MIT Card Counting Team

When it comes to how casinos look at their customers, there’s one fact that we’ve always found pretty darn amusing. A guy can walk into a casino with ten grand and lose every bit of it in thirty minutes because he makes a series of sucker bets that give the house odds ranging from 30-55%. This guy is a true VIP, a great customer, and someone that they are happy to see back ant anytime. If a professional blackjack team enters the casino and uses intelligent betting systems to gain a 1-3% advantage over the casino, however, they are considered scandalous criminals that end up being banned for life.

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This was the story for the MIT and Caltech blackjack teams; before the end of their triumphant run they were more famous to casino security than Madonna, Miley Cyrus, and Johnny Depp combined. When these players entered a gaming establishment on almost any continent, security forces scrambled throughout the casino like their main vault was being compromised or the building was on fire. These card counting scandals caused so much havoc in places like Vegas and Atlantic City that the entire MIT student body ended up being banned from entering at one point….all because a couple of students and a crafty professor figured out how to gain a 1% advantage during very short spans of time.

How much money did the MIT and Caltech blackjack card counting teams end up winning? Well, that’s pretty hard to say since it was a seriously elaborate scandal. Regardless of their actual talent when it comes to card counting and betting strategies, the one thing that both of these groups desperately needed was investors to fund their operation. That meant they were taking in hundreds of thousands of dollars from outside sources and paying as much as a 250% return on investment over the course of the year, so money was going out as quickly as it was coming in. Although it is obvious that these teams took in millions of dollars from casinos all over the world, it is difficult to say how many tens of millions when all was said and done.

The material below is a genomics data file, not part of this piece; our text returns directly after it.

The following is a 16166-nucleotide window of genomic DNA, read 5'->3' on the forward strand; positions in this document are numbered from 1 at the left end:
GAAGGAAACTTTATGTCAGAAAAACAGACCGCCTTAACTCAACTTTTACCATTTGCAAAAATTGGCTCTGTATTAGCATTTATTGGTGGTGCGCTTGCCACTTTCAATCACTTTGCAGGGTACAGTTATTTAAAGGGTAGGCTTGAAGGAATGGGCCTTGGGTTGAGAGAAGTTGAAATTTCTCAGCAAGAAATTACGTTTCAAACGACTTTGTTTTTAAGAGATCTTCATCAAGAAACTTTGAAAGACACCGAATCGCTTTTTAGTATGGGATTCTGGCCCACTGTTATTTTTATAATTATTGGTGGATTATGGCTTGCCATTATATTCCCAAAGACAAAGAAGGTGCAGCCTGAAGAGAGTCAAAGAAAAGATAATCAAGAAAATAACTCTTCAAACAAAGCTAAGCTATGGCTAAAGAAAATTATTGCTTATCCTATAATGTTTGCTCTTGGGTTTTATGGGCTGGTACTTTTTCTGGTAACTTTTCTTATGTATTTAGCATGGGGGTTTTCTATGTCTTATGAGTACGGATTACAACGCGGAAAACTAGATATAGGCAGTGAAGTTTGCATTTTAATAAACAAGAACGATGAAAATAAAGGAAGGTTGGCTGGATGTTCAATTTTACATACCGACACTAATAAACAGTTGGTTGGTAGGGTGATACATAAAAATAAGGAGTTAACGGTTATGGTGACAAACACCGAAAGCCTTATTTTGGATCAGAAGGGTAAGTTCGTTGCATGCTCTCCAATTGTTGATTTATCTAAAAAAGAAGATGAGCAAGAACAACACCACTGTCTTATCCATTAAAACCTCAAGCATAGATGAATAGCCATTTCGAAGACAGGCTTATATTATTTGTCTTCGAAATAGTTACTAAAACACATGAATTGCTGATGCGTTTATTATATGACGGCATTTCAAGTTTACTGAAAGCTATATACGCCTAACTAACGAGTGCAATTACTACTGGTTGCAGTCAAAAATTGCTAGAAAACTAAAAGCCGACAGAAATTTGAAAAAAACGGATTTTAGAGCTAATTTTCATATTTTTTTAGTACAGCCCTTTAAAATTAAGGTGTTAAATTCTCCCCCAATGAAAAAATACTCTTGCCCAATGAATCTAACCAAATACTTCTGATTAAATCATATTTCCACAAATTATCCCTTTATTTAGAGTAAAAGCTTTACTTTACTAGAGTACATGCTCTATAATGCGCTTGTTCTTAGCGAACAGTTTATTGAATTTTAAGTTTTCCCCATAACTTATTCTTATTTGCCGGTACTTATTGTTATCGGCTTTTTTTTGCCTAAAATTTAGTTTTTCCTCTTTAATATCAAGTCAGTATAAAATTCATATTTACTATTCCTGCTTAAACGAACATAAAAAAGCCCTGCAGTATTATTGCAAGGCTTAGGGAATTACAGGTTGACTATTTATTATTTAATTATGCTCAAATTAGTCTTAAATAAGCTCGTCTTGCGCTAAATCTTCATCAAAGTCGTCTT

In case you are not familiar with how the MIT blackjack scandal worked, here’s a quick rundown of the facts. The team would walk into a casino and place at least one player at every high stakes blackjack table in the house. This first round of participants only bet the table minimum and never varied their bet regardless of how strong or weak the deck became. Their job was solely to count cards using a +/- system and to alert other members of the team when the deck became extremely lucrative. At that point they would signal the one of the team’s high rollers, and once he joined the table he would be the maximum until the deck commanded otherwise.

So what went wrong with the MIT/Caltech blackjack scandal? Well, it’s pretty much the same thing that goes wrong with every successful business partnership; each person wanted more money. It is important to remember that the players were not risking their own money, so instead of receiving a large portion of their winnings these college students were paid hourly instead. Now, it was definitely good money compared to working at McDonalds (they averaged $80/hr plus bonuses), but when one of them raked in $60,000 in one night and walked away with $800 for his troubles…it’s not very hard to imagine how that would seem unfair.

Of course, the true scandal behind these blackjack teams really came from within as players left to start their own ventures with private funding. Some of them worked out very well and others were a disaster, but we bet if you look hard enough on your next trip to Vegas that you might be able to spot a third or fourth generation blackjack team that descended straight from the MIT and Caltech partnerships. Even though these guys and gals have become excellent at deception and blending in with other players, we can almost guarantee that they’re still out there and raking in huge money.